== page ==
Generic Medicine Info
Indications and Dosage
Intramuscular, Intravenous
Reversal of anticholinergic effect
Adult: Initial: 0.5-2 mg via slow IV (1 mg/minute) or IM inj. May repeat every 10-30 minutes until desired response is achieved. Dose reduction, dosing interruption, or discontinuation may be required according to individual safety or tolerability (refer to detailed product guideline).
Child: Initial: 0.02 mg/kg via slow IV (0.5 mg/minute) or IM inj. May repeat every 5-10 minutes until desired response is achieved. Max: 2 mg.
CV disease, diabetes, asthma, gangrene; gastrointestinal and genitourinary obstruction, or any vagotonic state. Concomitant use with choline esters (e.g. methacholine, bethanechol) and depolarizing neuromuscular-blocking agents (e.g. succinylcholine).
Special Precautions
Patient with seizure or bradycardia. Concomitant use with epileptogenic drugs. Children. Pregnancy and lactation.
Adverse Reactions
Significant: Arrhythmias, seizure (increased risk with rapid administration), cholinergic effects (e.g. nausea, vomiting, urinary incontinence, salivation, defecation), hypersensitivity reactions.
Cardiac disorders: Bradycardia (if administered rapidly).
Monitoring Parameters
Monitor ECG and vital signs. Assess for signs of cholinergic crisis during treatment.
Symptoms: Nausea, vomiting, diarrhoea, excessive salivation and sweating, miosis, bradycardia or tachycardia, hypotension or hypertension, severe muscle weakness, paralysis, confusion, seizures, coma and death (as a result of respiratory paralysis and/or pulmonary oedema). Management: Administer atropine sulfate 2-4 mg (adult); 1 mg (children) every 3-10 minutes until muscarinic effects are controlled.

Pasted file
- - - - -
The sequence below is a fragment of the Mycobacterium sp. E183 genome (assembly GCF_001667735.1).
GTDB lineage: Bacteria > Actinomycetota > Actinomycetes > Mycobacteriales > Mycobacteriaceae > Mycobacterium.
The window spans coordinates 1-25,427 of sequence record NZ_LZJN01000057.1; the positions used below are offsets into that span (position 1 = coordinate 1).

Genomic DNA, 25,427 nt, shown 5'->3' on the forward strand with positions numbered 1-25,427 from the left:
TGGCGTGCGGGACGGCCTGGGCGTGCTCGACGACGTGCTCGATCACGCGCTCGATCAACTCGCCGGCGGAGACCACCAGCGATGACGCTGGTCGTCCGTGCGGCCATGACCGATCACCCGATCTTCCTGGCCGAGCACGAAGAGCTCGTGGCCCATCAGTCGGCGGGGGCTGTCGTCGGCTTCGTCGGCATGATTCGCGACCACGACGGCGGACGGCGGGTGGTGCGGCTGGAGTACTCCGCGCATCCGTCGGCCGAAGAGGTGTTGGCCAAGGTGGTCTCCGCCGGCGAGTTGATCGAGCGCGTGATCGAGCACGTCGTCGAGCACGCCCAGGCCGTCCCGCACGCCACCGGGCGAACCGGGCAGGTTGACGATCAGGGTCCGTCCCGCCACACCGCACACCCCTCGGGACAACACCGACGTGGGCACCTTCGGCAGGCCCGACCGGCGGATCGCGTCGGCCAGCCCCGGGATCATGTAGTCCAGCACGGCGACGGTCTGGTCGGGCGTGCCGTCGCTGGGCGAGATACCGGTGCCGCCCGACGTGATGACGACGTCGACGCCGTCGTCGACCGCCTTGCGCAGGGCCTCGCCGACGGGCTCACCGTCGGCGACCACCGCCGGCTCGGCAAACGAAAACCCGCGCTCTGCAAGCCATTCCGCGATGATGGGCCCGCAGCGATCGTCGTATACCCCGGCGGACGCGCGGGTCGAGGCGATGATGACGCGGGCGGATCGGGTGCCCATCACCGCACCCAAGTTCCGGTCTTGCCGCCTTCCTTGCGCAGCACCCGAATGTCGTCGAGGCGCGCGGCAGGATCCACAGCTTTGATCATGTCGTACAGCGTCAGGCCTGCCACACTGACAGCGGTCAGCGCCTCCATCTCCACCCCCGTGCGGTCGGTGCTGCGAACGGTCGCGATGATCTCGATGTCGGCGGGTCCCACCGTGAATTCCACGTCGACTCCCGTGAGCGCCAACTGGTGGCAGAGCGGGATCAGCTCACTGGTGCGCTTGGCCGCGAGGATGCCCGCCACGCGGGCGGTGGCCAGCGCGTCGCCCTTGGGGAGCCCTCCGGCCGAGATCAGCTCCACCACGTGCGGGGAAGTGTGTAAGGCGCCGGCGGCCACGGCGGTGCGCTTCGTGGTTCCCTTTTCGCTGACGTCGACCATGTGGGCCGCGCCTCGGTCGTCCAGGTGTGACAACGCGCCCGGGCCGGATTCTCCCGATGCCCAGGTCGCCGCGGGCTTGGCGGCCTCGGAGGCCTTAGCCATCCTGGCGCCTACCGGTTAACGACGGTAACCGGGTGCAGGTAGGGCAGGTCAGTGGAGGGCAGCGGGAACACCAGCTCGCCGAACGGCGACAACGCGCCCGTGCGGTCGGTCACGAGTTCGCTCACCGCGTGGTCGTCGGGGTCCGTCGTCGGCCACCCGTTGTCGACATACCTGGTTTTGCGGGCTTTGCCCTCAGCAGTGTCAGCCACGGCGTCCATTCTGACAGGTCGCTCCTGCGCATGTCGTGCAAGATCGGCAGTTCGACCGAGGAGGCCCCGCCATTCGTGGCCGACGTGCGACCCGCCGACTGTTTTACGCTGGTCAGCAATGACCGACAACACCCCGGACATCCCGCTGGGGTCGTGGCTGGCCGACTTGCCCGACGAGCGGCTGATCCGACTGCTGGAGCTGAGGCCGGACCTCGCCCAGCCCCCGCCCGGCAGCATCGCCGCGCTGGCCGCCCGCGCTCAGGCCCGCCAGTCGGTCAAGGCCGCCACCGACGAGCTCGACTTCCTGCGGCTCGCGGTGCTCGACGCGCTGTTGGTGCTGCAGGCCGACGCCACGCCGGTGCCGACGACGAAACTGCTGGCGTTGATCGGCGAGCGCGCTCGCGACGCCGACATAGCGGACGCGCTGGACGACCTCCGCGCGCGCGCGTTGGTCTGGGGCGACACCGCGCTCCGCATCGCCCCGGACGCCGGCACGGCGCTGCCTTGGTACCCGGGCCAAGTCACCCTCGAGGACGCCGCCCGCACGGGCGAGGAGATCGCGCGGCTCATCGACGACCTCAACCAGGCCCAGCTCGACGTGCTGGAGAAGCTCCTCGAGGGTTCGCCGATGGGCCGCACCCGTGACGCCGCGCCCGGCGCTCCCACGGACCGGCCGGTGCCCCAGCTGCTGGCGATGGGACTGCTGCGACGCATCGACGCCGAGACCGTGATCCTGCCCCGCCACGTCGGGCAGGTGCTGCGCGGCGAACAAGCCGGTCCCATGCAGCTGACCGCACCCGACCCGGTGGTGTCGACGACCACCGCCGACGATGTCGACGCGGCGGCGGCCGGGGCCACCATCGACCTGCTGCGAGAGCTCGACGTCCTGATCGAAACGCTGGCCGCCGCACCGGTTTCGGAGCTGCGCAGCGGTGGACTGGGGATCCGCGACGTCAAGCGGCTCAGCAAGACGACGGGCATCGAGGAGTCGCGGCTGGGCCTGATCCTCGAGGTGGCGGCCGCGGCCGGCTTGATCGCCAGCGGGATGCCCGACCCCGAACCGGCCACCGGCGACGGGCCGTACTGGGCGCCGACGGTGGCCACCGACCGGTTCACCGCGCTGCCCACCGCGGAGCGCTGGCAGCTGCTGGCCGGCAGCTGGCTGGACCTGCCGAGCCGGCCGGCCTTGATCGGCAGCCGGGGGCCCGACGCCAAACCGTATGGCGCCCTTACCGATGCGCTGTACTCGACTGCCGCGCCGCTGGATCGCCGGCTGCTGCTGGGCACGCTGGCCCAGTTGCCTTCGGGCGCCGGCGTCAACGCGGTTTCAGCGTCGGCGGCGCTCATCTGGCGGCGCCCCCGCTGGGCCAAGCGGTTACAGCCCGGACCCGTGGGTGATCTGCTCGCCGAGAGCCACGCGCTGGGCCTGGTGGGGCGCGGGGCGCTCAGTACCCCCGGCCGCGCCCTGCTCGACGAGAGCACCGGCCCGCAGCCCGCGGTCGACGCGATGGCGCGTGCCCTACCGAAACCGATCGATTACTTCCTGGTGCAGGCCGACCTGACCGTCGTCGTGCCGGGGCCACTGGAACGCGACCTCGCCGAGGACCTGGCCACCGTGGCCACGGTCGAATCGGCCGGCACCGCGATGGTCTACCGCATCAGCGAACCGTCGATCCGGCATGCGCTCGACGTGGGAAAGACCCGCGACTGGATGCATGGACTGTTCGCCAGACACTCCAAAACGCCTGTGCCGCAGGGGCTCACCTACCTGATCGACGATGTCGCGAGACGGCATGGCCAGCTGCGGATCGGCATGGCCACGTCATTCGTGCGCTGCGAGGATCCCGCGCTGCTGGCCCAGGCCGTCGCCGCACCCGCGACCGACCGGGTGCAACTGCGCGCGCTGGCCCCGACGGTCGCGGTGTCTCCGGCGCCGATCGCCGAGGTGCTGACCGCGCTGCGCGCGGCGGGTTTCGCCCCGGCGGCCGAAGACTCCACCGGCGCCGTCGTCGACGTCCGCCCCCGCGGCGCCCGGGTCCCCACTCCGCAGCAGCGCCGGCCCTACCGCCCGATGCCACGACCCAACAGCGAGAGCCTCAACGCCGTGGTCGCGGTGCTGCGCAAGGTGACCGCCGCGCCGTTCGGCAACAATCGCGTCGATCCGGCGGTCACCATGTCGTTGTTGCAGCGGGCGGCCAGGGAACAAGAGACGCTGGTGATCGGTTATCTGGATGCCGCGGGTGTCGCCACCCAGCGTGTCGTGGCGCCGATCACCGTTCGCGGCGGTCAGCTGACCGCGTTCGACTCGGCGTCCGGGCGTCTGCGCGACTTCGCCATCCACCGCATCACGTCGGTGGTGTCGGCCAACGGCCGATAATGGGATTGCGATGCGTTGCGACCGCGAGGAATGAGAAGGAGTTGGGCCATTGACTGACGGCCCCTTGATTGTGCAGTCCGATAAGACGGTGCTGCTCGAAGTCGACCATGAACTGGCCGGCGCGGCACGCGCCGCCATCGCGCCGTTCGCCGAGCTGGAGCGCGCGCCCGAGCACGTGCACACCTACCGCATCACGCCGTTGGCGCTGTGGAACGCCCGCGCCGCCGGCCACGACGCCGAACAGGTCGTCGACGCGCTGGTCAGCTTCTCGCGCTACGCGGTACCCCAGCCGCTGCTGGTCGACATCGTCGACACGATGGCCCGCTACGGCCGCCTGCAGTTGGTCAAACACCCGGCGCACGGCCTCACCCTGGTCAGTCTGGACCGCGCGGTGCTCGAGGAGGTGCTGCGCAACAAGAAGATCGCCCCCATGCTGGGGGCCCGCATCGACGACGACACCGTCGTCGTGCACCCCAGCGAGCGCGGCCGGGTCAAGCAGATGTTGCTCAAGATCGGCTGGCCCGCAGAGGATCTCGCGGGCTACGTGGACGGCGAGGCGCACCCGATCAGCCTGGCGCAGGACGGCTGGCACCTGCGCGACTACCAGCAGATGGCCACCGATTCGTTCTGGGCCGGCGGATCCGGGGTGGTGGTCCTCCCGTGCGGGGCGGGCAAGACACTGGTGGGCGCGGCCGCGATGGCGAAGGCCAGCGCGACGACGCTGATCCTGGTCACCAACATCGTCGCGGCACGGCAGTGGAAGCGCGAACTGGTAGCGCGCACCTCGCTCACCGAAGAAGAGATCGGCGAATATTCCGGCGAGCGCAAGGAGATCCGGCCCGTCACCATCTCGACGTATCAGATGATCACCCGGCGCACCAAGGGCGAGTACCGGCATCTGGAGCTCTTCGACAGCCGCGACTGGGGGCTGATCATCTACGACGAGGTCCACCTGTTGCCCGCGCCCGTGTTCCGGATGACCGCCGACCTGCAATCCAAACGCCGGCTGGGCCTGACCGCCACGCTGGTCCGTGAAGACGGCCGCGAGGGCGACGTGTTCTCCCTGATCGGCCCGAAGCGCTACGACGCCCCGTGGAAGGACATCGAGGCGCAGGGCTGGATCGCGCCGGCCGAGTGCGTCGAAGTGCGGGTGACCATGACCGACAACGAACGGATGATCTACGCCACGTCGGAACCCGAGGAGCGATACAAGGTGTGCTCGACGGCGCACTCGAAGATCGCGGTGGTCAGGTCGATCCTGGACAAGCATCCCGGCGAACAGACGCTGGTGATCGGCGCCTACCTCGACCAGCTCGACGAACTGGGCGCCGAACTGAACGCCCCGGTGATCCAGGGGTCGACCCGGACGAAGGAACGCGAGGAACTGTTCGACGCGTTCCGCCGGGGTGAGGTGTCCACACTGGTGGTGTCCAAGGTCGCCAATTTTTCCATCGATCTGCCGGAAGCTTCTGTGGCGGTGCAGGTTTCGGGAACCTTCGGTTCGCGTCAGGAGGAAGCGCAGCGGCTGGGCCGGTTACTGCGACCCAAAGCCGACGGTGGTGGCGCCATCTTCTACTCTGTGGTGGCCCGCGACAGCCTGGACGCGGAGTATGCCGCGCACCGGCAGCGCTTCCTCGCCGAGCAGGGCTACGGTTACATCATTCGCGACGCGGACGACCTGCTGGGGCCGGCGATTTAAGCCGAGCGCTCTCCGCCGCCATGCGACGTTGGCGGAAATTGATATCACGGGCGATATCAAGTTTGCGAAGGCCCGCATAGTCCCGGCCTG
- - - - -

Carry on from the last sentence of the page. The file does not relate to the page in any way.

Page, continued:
Drug Interactions
May enhance the cholinergic effects of cholinergic agonists (e.g. bethanechol, methacholine). May increase the serum concentration of succinylcholine. May increase risk of seizures with epileptogenic drugs.
Mechanism of Action: Physostigmine is a reversible anticholinesterase derived from Calabar bean. It inhibits the action of acetylcholinesterase thereby prolonging the central and peripheral effects of acetylcholine.
Onset: Within 3-8 minutes.
Duration: Approx 45-60 minutes.
Absorption: Readily absorbed from the gastrointestinal tract, subcutaneous tissues, and mucous membranes.
Distribution: Distributed throughout the body. Crosses the blood-brain barrier.
Metabolism: Metabolised via hydrolysis by cholinesterases.
Excretion: Via urine (small amount). Elimination half-life: 1-2 hours.
Chemical Structure

Chemical Structure Image

Source: National Center for Biotechnology Information. PubChem Compound Summary for CID 5983, Physostigmine. Accessed Aug. 26, 2021.

Store between 20-25°C.
MIMS Class
Antidotes & Detoxifying Agents
ATC Classification
V03AB19 - physostigmine ; Belongs to the class of antidotes. Used in the management of noxious gases poisoning.
Anon. Physostigmine Salicylate. AHFS Clinical Drug Information [online]. Bethesda, MD. American Society of Health-System Pharmacists, Inc. Accessed 14/07/2021.

Anon. Physostigmine. Lexicomp Online. Hudson, Ohio. Wolters Kluwer Clinical Drug Information, Inc. Accessed 14/07/2021.

Buckingham R (ed). Physostigmine. Martindale: The Complete Drug Reference [online]. London. Pharmaceutical Press. Accessed 14/07/2021.

Physostigmine Salicylate (Akorn, Inc.). DailyMed. Source: U.S. National Library of Medicine. Accessed 14/07/2021.

Disclaimer: This information is independently developed by MIMS based on Physostigmine from various references and is provided for your reference only. Therapeutic uses, prescribing information and product availability may vary between countries. Please refer to MIMS Product Monographs for specific and locally approved prescribing information. Although great effort has been made to ensure content accuracy, MIMS shall not be held responsible or liable for any claims or damages arising from the use or misuse of the information contained herein, its contents or omissions, or otherwise. Copyright © 2024 MIMS. All rights reserved. Powered by
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